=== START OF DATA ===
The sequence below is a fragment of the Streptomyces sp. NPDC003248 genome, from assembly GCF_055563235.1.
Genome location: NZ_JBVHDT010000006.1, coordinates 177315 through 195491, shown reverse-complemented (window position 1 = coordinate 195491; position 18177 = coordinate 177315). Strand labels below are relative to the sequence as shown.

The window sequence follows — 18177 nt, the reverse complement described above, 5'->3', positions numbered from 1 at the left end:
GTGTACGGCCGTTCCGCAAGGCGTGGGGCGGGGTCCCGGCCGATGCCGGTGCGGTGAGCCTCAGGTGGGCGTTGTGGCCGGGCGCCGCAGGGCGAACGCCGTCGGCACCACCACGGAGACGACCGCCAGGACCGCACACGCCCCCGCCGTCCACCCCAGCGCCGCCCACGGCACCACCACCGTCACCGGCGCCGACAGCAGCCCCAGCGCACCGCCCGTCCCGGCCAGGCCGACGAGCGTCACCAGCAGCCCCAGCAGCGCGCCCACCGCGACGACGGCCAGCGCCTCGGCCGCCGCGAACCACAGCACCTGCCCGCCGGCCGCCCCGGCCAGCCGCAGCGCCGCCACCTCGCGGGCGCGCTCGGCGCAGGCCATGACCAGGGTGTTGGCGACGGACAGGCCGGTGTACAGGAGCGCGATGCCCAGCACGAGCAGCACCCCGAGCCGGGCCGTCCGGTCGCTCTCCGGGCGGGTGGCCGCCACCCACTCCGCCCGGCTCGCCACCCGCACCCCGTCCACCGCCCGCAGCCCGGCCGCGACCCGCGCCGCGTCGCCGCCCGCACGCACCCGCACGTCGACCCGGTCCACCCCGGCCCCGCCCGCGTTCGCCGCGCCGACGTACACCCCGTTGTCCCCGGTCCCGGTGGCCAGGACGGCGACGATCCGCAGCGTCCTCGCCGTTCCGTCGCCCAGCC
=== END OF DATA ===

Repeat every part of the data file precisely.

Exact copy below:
The sequence below is a fragment of the Streptomyces sp. NPDC003248 genome, from assembly GCF_055563235.1.
Genome location: NZ_JBVHDT010000006.1, coordinates 177315 through 195491, shown reverse-complemented (window position 1 = coordinate 195491; position 18177 = coordinate 177315). Strand labels below are relative to the sequence as shown.

The window sequence follows — 18177 nt, the reverse complement described above, 5'->3', positions numbered from 1 at the left end:
GTGTACGGCCGTTCCGCAAGGCGTGGGGCGGGGTCCCGGCCGATGCCGGTGCGGTGAGCCTCAGGTGGGCGTTGTGGCCGGGCGCCGCAGGGCGAACGCCGTCGGCACCACCACGGAGACGACCGCCAGGACCGCACACGCCCCCGCCGTCCACCCCAGCGCCGCCCACGGCACCACCACCGTCACCGGCGCCGACAGCAGCCCCAGCGCACCGCCCGTCCCGGCCAGGCCGACGAGCGTCACCAGCAGCCCCAGCAGCGCGCCCACCGCGACGACGGCCAGCGCCTCGGCCGCCGCGAACCACAGCACCTGCCCGCCGGCCGCCCCGGCCAGCCGCAGCGCCGCCACCTCGCGGGCGCGCTCGGCGCAGGCCATGACCAGGGTGTTGGCGACGGACAGGCCGGTGTACAGGAGCGCGATGCCCAGCACGAGCAGCACCCCGAGCCGGGCCGTCCGGTCGCTCTCCGGGCGGGTGGCCGCCACCCACTCCGCCCGGCTCGCCACCCGCACCCCGTCCACCGCCCGCAGCCCGGCCGCGACCCGCGCCGCGTCGCCGCCCGCACGCACCCGCACGTCGACCCGGTCCACCCCGGCCCCGCCCGCGTTCGCCGCGCCGACGTACACCCCGTTGTCCCCGGTCCCGGTGGCCAGGACGGCGACGATCCGCAGCGTCCTCGCCGTTCCGTCGCCCAGCC